When it's hard to determine who even won an election, it's tougher yet to figure out what the vote means. On the surface, the balloting for president and Congress reveals a nearly evenly divided electorate that may end up delivering the most uniformly Republican national government since the '50s. But voters appeared to want something different from what they are likely to get.

With Republicans remaining narrowly in control of both houses of Congress and the


likelihood--at press time--of George W. Bush squeaking into the White House by dint of a tainted narrow margin in Florida, the prospects for progressive political gains in the next four years are extremely dim. Yet even if Al Gore were to win, there will be little chance for progress, just a hope that executive vetoes might occasionally join Senate filibusters as roadblocks to Republicans partially privatizing Social Security or dismantling federal agencies that protect workers.

But gridlock will not necessarily produce a stalemate. While some observers are already worrying that the new Congress may not accomplish much, a bigger worry over the coming years may be the pundits' favorite nostrum--"bipartisanship." The legitimacy of either man as president will undoubtedly remain in question, especially if Gore's popular vote majority holds up and Bush eventually ends up as the electoral college victor. After all, many Republicans never accepted Clinton as legitimate after two much clearer victories. Yet if Bush is in the White House, a bloc of conservative Democrats, already talking up cooperation, is likely to form a coalition with Republicans, thus dragging Democrats further to the right or provoking sharper conflict within the party. Under the cloak of bipartisanship and "compassionate conservatism," the congressional right would be well positioned to wreak havoc while claiming to enact reform.

There is good reason to believe, however, that Americans were not voting for the right-wing agenda that Republicans are likely to promote. Indeed, while it's hard to claim the vote is a mandate for much of anything, there are lots of indications that the center of gravity of American public opinion is moving away from right-wing hostility to government and toward a more positive view of government action.

While there were many rumblings of discontent over a variety of issues, polls show that nearly two-thirds of the voters think the country is on the right track, and most give President Clinton at least some credit for the long period of economic growth and low unemployment. But along with the advantages of incumbency, this contributed to a vote for the status quo more than increased support for Democrats. If there was any political direction to the vote, it was slightly skewed in a progressive direction. After all, Bush adopted a Clinton-like strategy for his party with his "compassionate conservatism." He attempted to occupy traditional Democratic terrain on issues such as education, Social Security and prescription drug coverage--but with proposals that promoted privatization of government. However, this reflected a recognition that there is a shift underway in public opinion away from the extreme anti-government politics of Gingrich or Reagan more than a real change in policy. Regardless of the merits of the Republican proposals, the very fact that Bush seemed to be addressing these issues helped to neutralize and confuse Democratic efforts to capitalize on their traditional strengths.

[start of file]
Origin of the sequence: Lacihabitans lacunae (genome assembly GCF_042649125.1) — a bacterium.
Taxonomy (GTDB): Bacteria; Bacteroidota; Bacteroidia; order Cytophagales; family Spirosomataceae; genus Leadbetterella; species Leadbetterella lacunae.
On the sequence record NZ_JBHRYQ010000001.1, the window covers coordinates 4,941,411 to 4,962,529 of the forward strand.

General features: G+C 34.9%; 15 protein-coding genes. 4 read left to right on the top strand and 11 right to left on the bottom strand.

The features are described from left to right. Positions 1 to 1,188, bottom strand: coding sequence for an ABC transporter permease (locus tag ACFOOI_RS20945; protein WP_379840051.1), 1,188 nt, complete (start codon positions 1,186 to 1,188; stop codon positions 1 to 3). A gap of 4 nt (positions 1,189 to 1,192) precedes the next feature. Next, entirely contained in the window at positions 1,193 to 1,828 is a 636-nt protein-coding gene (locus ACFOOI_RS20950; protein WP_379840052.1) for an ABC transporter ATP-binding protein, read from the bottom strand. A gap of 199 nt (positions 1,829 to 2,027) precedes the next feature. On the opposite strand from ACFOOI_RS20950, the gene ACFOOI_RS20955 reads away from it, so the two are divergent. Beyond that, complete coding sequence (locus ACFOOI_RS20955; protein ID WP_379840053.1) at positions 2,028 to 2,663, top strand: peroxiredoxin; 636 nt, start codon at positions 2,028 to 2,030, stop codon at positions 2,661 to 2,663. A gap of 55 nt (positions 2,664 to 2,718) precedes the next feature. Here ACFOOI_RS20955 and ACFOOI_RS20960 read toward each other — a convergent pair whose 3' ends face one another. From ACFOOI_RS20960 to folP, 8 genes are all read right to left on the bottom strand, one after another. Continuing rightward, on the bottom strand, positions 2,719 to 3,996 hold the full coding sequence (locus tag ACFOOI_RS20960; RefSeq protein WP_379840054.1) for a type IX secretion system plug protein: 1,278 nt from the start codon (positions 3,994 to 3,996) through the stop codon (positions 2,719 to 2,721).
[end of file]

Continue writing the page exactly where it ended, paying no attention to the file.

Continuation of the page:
And despite Ralph Nader's vituperation against the vice president and the Democrats, it seems fair to say that Gore and Nader supporters shared more goals for government than they did with most Bush voters. Whatever Gore's own shortcomings, people who voted for him did so with the expectation that he would expand federal investment in education, broaden health care coverage, protect the environment and favor working people over the wealthy. Adding together the Nader and Gore votes, there was a clear, if slight, tilt in the vote toward progressive government.

Exit polls and some state referenda votes also suggest that voters are looking for better government and more fairness, not less government and laissez-faire. For example, private school vouchers remain the heart of Republican education plans (though Bush avoided the term), but voters in California and Michigan strongly rejected ballot initiatives for vouchers. Also, although nearly 60 percent of voters surveyed by Stanley Greenberg for the Institute for America's Future favored individuals investing Social Security money in private accounts, only 37 percent supported such partial privatization when they realized it could raise the retirement age or lower benefits. The same survey showed that providing universal health care was one of voters' top priorities, far above cutting taxes (especially if told that nearly half of those cuts would go to the richest 1 percent).